: Actually my discussion at the UN is similar to the kind of discussion I also provide as a guest lecturer here at Columbia University and a few other places. Basically it’s a discussion about how youth leadership is really revolutionizing the current approach to US-China relations. Not to mention what techniques foreigners can use as they begin to integrate into Chinese culture and that includes everything from approach to Chinese language as much as an approach to Chinese business etc. We’re getting to the point where the cooperation between the two countries absolutely has to be beyond learning just a few words of Chinese or a few words of English, or having a basic consideration of understanding of the other culture. It really requires kind of more symbiosis. It requires a much deeper understanding of the various thought processes and cultural background that allow a much deeper understanding and much deeper form of cooperation moving forward. And that’s something in necessary everything form industry to government etc. And I do think that’s something you said before is only possible with time. It can only happen if a friendship is cultivated before any other form of interest exists. We’re not going as business associates or government representatives with agendas that have already been imprinted on our purpose of visiting. We’re going as students when we visit the various countries, universities, business, etc. And so that opens a great deal of doors. We have the opportunity to go with open minds, with open thought, without any very serious considerations or biases toward any one side. And so what that really means is that we can begin to form objective opinion based on a much larger set of consideration. It also means friendships that aren’t based on mutual interests or concepts or desire to use the other person. Rather we can form friendships really just on the basis of enjoying each other’s company, or the various opinions or discussions etc, which is absolutely critical. Later when you want to do business together, when you want to solve the world problem together, if you have that foundation of friendship, the possibilities are truly unlimited.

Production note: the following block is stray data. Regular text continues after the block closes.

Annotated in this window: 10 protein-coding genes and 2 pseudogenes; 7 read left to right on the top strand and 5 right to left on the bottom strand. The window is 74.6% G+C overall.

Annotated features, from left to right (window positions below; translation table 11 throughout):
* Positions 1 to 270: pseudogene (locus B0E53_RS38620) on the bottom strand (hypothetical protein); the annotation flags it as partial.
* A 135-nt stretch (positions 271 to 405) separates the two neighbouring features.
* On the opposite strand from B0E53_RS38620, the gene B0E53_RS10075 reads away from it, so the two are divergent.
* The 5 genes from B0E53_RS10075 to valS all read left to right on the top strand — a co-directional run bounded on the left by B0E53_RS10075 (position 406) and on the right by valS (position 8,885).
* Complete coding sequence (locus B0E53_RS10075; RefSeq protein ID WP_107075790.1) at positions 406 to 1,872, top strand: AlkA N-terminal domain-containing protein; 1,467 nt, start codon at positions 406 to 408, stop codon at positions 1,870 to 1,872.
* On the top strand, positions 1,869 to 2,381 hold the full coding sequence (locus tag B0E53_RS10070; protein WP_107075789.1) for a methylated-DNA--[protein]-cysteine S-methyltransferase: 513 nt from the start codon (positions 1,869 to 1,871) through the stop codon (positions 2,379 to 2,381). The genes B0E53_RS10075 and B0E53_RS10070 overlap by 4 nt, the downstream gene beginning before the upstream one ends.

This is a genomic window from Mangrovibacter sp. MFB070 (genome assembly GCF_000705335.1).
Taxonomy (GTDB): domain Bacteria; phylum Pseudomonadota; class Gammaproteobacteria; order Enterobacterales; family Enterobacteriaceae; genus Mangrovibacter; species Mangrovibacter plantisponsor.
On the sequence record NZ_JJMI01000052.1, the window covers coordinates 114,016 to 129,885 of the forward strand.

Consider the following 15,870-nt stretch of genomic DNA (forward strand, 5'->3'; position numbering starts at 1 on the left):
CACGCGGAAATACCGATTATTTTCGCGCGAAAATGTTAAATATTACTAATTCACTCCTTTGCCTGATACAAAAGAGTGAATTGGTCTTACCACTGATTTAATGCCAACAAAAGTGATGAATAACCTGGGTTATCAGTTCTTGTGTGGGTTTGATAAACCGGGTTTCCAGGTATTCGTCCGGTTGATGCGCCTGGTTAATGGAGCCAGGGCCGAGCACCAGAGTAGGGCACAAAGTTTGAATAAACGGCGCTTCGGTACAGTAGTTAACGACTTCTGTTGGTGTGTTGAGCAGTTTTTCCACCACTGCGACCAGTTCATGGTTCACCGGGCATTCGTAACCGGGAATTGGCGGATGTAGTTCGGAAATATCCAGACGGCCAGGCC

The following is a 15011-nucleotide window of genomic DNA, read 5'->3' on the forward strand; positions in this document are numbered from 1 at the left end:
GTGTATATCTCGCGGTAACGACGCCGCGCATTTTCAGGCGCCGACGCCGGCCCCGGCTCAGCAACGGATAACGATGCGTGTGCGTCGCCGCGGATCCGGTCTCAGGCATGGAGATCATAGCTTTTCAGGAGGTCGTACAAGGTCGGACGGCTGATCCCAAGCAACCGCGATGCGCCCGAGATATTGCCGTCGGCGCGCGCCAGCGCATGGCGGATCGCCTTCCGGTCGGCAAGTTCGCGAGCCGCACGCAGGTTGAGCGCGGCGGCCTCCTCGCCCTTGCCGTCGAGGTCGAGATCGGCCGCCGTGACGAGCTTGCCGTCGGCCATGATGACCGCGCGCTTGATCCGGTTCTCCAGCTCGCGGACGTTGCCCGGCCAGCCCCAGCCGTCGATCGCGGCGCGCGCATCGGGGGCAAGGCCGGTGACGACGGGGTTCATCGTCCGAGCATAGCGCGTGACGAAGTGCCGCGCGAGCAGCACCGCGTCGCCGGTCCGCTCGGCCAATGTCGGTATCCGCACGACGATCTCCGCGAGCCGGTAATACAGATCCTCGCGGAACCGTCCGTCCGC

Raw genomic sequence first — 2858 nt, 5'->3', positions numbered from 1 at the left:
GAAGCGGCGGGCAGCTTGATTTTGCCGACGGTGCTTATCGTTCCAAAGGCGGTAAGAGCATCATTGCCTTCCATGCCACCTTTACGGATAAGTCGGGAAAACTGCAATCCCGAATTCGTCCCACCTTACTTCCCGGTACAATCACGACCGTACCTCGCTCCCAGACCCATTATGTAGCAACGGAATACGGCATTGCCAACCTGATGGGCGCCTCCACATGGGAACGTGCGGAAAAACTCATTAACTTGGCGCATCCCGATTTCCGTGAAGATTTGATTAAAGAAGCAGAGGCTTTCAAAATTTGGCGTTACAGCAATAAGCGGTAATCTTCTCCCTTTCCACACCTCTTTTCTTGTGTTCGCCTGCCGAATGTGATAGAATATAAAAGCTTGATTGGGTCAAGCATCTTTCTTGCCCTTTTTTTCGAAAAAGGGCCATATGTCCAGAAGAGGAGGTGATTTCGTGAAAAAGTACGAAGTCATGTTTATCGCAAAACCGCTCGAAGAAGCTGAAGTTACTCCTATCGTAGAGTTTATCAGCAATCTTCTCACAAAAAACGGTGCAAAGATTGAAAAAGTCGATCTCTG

: I think I agree with you entirely. It’s good work that you’re doing. The students are the future. We need desperately to integrate more directly and with greater confidence and comfort across this big cultural gap. I know that it’s been my life’s work to understand this and I know how I understood China after 5 years of living in country, 10 years, 15 of living in China, after 18 years of being a daughter-in-law to a Chinese family, I think my understanding – and then having left China and coming back to the United States and having the reverse culture shock, and seeing again from the other perspective what was different, what was the same, the evolution of describing what is different not in terms of behavioral or superficial manifestations, but what is different at the level of values, what are the commonalities how to appreciate and get through them and get past them. It’s an evolution and it’s good to start it young. So with that, we hope to see a lot more of you, Gavin, and all of your Global China Connection members. Keep up the good work. Let your members know that everyone in the China business world is rooting for your success
: Thank you Janet.